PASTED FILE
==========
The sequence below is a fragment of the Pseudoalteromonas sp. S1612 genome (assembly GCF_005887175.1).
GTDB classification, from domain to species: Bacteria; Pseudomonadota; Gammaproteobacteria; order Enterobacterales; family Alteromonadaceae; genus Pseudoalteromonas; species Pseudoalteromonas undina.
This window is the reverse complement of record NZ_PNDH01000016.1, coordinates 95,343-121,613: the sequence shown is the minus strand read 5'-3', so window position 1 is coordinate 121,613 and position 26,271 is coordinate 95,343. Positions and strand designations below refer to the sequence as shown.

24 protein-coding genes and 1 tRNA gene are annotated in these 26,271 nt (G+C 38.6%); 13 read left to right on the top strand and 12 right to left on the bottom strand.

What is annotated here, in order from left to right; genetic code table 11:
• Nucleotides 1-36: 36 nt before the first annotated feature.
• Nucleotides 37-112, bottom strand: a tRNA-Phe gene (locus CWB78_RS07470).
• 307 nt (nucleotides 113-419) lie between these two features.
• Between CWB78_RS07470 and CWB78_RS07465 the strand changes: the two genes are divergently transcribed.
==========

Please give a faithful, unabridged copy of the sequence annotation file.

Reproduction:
The sequence below is a fragment of the Pseudoalteromonas sp. S1612 genome (assembly GCF_005887175.1).
GTDB classification, from domain to species: Bacteria; Pseudomonadota; Gammaproteobacteria; order Enterobacterales; family Alteromonadaceae; genus Pseudoalteromonas; species Pseudoalteromonas undina.
This window is the reverse complement of record NZ_PNDH01000016.1, coordinates 95,343-121,613: the sequence shown is the minus strand read 5'-3', so window position 1 is coordinate 121,613 and position 26,271 is coordinate 95,343. Positions and strand designations below refer to the sequence as shown.

24 protein-coding genes and 1 tRNA gene are annotated in these 26,271 nt (G+C 38.6%); 13 read left to right on the top strand and 12 right to left on the bottom strand.

What is annotated here, in order from left to right; genetic code table 11:
• Nucleotides 1-36: 36 nt before the first annotated feature.
• Nucleotides 37-112, bottom strand: a tRNA-Phe gene (locus CWB78_RS07470).
• 307 nt (nucleotides 113-419) lie between these two features.
• Between CWB78_RS07470 and CWB78_RS07465 the strand changes: the two genes are divergently transcribed.